The definition of marriage in Minnesota could come down to your vote.
Last week, Minnesota lawmakers moved the state closer to a ban on same-sex marriage.
With a 38-27 vote, the Senate approved a bill authored by State Sen. Dave Thompson (R-District 36) of Lakeville, that would amend the state's Constitution and redefine marriage as the “union of one man and one woman." If the House approves the bill, voters will decide in the 2012 general election who has the right to marry whom. The Republican-led House is expected to vote on the topic this week.
So far, debate on the issue has been heated.
State Sen. Scott Dibble (DFL-District 60) Minneapolis, who is openly gay, spoke passionately about the proposed amendment after the Senate vote.
“I can tell you that this is not the future that Minnesota wants for itself. This is not the future of the Republican Party, and they have made a grave, grave mistake. And I think they’re going to discover that very soon,” he said
“It’s a very shameful day for Minnesota,” Dibble continued.
Thompson, Lakeville's freshman Senator who is also Assistant Majority Leader, argued that conventional couples provide more nurturing environments for children than do same-sex spouses. He also asserted that marriage between a man and a woman was simply more natural.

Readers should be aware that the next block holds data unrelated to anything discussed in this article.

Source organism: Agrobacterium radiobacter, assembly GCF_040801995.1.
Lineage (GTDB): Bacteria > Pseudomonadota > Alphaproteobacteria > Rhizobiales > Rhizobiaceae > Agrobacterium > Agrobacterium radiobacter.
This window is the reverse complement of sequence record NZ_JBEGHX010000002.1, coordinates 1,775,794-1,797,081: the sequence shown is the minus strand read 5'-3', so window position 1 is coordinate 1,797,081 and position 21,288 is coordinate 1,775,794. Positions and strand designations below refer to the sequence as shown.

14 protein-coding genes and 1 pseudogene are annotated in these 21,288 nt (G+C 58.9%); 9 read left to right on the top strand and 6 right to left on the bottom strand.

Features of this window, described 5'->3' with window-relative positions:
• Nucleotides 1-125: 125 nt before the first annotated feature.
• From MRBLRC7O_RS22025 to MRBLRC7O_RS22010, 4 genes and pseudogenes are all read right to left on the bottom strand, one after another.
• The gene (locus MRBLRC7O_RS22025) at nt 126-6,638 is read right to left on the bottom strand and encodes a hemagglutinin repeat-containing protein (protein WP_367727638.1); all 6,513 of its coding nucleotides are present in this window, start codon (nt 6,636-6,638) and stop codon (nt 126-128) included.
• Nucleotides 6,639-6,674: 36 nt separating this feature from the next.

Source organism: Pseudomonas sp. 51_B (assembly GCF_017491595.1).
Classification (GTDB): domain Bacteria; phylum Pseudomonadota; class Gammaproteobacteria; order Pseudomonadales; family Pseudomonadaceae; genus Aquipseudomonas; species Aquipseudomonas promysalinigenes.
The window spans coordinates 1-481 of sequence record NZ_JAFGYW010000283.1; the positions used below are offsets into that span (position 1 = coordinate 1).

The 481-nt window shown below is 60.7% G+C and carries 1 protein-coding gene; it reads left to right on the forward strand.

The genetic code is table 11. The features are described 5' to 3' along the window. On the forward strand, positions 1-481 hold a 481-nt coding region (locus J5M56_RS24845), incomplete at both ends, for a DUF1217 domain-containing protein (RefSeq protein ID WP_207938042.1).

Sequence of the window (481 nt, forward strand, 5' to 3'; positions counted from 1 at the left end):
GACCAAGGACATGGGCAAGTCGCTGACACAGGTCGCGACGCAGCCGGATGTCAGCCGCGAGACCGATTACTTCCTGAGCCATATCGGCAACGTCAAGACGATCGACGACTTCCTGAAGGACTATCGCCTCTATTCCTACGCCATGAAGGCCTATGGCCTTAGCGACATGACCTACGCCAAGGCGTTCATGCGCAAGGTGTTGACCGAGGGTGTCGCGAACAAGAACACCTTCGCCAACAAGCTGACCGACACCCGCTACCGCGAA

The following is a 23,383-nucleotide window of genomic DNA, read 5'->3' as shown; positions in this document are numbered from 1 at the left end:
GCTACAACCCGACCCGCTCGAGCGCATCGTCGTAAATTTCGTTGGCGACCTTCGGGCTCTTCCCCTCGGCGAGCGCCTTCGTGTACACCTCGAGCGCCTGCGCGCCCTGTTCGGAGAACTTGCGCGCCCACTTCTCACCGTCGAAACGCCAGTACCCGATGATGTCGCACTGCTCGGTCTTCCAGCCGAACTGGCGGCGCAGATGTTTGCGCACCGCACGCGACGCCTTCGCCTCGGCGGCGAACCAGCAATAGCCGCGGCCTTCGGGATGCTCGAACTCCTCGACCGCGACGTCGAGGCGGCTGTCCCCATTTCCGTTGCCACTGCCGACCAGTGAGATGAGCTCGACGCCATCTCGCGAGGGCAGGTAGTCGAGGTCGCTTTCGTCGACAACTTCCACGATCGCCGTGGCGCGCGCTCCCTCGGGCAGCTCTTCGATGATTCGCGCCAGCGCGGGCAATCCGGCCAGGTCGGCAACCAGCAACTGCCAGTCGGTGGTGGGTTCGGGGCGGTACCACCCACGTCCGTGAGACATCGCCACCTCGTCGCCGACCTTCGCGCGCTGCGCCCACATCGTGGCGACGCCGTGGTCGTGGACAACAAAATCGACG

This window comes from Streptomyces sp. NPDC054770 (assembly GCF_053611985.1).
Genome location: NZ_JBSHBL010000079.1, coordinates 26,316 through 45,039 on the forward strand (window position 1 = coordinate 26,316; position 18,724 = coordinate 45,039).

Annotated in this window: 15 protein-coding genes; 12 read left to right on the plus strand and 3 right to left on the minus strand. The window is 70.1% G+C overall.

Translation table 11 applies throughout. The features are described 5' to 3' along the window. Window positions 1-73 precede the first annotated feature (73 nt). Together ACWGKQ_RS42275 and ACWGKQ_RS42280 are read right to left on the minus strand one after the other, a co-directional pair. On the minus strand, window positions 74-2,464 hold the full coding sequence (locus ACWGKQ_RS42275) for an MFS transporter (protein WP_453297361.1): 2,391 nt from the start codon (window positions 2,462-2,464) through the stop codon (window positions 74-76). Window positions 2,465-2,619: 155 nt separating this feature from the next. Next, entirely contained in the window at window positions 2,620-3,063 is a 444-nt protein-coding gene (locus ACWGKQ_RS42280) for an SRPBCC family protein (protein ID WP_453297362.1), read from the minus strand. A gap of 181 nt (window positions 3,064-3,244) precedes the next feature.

“As a matter of fact and history, and I guess nature, it has always been that. Not to define marriage as the union of a man and a woman is inconsistent with the essence of the institution,” he told another Patch in an interview.
Thompson also argued for the legitimacy of a popular referendum on gay marriage.
“I think that how we define the most basic institution that we have in a society is a legitimate question to put to the people,” he said.
But Wendy Krauser, a Lakeville resident, said the bill is not only shameful, but is designed to manipulate people into voting to change the constitution.
"People aren't going to understand that a no vote is a vote to keep things status quo," she said. "I'm a lesbian and as it stands now, I can't marry my partner in Minnesota. All this bill threatens to do is make it nearly impossible to allow such marriages in the future."
Leaders nearby seem to support the bill, too. Northfield's State Senator Al DeKruif (R-District 25) Madison Lake, agreed that the definition of marriage should be determined through a statewide vote.
“We want the folks to decide,” he said.
Jaclyn Bovee, a junior that works at the school’s Gender and Sexuality Center, rejected DeKruif's line of reasoning.
“Marriage is civil right that everyone should be allowed to have access to, and I don’t think that civil rights should be up for a vote,” she said.
In the event of the amendment’s passage and ratification, for example, homosexual couples would be constitutionally ineligible for the tax benefits that come with state-sanctioned marriage.
“There are practical rights that come with marriage that everyone should have access to, regardless of who they’re in love with—there are social rights that come with marriage and there’s a social stigma that comes with not [being married]," Bovee said. "Everyone should have access to the social capital that comes with marriage regardless of who they love."
In response to the proposed change, the DFL has introduced the “Marriage and Family Protection Act,” which would define marriage as between "two persons" instead of "a man and a woman."